The problem is that we hear these testimonies a lot, and sometimes it actually makes it difficult for those of us who don't have these stories ourselves. The world makes it seem like we need to have this amazing conversion story from jail or skid row in order to witness to others about what Christ has done for us. Obviously the last thing we ought to do is live the wild life in order to repent and have a testimony to tell, but without that, sometimes it's almost discouraging to think that we don't really have a good story.
My personal testimony is that I've had ups and downs in my spiritual life, and to be honest, they haven't always coincided with my feelings of happiness or depression. There were times when I wandered from daily devotion and didn't think so much about God, and some of those times were lonely and others were quite happy. There have also been times where I've reached out to God and kept close to Him, and some of those times were filled with happiness and others were moments of deep depression. I can't honestly say that I was miserable without God, then at a certain point I repented and gave my life to Him, "and now I am happy all the day," to quote the song (frankly, that's why I don't really like that part of the song that much anyway).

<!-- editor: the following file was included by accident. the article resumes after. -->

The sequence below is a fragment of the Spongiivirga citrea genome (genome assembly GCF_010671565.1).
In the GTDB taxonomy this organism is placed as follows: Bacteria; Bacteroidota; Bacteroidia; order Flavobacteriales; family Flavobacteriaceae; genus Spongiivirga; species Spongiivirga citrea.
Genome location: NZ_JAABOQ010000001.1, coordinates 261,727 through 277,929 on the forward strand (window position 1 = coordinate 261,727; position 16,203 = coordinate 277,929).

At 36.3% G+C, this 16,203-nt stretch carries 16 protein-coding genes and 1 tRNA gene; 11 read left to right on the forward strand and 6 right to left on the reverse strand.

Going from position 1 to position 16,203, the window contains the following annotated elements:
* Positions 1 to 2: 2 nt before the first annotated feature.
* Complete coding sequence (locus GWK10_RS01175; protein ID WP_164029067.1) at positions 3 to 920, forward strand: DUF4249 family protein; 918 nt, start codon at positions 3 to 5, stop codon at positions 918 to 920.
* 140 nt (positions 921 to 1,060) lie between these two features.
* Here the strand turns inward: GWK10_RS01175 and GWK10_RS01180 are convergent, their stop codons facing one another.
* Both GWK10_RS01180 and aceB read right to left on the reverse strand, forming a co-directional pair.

I had been thinking about this a lot lately when I happened to turn to Hebrews 11 this morning. It's such a famous chapter that sometimes it's easy to gloss over if you pretty much have it memorized already. But what struck me was that the champions of faith mentioned in this chapter, such as Abel, Enoch, Noah, Abraham, and Moses, never really had a fantastic "conversion" testimony. They were simply--faithful.
The verse that struck me the most was Hebrews 11:5 (emphasis mine).
By faith Enoch was taken away so that he did not see death, and was not found because God had taken him; for before he was taken he had this testimony: that he pleased God.
Wow, Enoch had the best testimony ever: he didn't even have to die, he was that close to God! God just took him to Heaven! And what was his testimony? One simple thing: that he pleased God.
So, for those of us who don't have a great story--or those who do, it doesn't really matter in the end--it's not so important what your story is, your testimony is simply this: Can it be said that you pleased God?
By the way, the next verse defines what it means to please God:
But without faith it is impossible to please Him; for he who comes to God must believe that He is, and that He is a rewarder of those who diligently seek Him.
So, the way we please God is to have faith in Him. And according to this verse, the way to have faith in Him is to: 1. believe that He is (exists), and 2. believe that He rewards those who diligently seek Him.
Apparently those two elements are the most powerful testimony in the world.